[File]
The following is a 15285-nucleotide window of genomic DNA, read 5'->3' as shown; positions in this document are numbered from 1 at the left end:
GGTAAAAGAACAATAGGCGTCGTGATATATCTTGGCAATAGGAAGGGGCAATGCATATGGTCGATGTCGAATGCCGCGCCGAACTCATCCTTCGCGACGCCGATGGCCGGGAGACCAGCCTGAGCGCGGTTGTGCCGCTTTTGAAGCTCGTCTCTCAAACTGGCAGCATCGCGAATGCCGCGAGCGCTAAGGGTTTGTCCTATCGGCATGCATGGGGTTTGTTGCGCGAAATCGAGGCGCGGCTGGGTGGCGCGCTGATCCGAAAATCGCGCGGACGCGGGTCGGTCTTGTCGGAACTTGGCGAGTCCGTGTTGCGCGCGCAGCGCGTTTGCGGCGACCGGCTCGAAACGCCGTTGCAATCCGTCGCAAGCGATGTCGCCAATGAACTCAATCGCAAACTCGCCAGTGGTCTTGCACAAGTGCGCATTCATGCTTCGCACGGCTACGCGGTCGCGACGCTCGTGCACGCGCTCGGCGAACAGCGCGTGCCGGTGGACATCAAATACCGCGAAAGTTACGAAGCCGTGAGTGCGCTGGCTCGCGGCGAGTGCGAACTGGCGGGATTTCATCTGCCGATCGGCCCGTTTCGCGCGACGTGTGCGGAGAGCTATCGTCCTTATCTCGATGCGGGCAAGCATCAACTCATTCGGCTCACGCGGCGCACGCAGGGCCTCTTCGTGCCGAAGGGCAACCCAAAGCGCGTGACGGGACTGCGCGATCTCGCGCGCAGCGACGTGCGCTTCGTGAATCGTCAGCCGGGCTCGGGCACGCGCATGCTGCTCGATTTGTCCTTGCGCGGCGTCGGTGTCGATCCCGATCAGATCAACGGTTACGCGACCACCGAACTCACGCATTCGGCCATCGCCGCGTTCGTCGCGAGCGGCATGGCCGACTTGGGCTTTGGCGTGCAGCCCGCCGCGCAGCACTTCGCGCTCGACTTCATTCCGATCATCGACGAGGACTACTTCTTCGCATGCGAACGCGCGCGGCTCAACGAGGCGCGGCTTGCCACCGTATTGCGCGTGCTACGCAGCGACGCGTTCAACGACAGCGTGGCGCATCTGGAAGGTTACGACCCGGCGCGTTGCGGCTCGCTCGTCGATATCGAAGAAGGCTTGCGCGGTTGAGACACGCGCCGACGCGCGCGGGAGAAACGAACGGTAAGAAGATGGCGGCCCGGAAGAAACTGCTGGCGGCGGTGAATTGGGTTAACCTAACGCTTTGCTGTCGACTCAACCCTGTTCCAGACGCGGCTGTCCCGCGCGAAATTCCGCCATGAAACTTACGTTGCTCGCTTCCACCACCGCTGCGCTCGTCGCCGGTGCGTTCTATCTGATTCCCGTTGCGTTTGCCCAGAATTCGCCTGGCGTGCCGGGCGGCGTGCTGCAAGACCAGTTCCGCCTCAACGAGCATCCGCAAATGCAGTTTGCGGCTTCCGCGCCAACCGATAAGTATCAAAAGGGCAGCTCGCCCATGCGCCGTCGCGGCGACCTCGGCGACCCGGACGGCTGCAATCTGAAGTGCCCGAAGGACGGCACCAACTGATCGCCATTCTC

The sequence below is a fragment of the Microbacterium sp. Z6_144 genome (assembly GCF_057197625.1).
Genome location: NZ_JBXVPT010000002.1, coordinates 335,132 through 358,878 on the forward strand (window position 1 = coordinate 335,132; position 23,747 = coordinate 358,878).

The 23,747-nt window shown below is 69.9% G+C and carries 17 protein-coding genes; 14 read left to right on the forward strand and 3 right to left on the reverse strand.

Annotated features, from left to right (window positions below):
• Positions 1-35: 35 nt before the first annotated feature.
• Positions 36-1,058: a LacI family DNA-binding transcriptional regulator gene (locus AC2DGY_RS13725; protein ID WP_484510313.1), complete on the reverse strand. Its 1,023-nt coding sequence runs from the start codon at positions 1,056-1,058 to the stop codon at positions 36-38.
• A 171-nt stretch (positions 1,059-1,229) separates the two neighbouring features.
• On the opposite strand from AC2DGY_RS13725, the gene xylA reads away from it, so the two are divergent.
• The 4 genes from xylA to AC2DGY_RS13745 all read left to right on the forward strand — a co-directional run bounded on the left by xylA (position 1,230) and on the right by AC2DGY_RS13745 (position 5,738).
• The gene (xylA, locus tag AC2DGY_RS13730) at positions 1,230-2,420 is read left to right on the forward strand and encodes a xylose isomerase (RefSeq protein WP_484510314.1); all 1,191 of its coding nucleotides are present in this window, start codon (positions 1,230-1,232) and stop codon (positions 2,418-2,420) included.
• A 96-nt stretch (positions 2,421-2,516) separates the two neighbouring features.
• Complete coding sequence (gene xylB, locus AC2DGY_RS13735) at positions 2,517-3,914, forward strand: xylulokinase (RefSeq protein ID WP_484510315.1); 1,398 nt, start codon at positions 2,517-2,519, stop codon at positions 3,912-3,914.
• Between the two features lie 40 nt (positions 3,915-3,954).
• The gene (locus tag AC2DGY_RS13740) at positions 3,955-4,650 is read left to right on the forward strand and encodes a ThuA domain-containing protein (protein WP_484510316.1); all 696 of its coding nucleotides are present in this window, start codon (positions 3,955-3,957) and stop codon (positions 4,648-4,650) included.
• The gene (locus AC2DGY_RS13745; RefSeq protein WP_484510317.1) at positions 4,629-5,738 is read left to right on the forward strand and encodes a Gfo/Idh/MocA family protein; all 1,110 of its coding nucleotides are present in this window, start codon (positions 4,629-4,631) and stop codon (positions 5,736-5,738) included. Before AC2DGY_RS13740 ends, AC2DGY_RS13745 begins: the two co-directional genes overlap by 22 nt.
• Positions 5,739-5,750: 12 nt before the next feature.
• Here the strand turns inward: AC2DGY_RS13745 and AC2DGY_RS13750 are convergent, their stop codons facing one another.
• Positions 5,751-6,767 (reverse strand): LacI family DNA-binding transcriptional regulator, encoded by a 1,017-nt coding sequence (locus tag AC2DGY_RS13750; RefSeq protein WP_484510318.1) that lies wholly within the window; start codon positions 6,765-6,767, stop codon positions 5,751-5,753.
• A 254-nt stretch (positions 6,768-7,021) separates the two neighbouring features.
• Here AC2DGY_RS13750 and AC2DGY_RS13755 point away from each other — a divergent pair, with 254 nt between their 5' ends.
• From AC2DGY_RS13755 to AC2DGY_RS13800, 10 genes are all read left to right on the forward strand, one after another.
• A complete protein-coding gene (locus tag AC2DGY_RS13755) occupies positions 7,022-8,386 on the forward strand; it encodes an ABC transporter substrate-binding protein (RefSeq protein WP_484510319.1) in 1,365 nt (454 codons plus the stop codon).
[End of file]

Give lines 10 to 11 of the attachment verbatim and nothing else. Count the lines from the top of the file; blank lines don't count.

• On the opposite strand from AC2DGY_RS13725, the gene xylA reads away from it, so the two are divergent.
• The 4 genes from xylA to AC2DGY_RS13745 all read left to right on the forward strand — a co-directional run bounded on the left by xylA (position 1,230) and on the right by AC2DGY_RS13745 (position 5,738).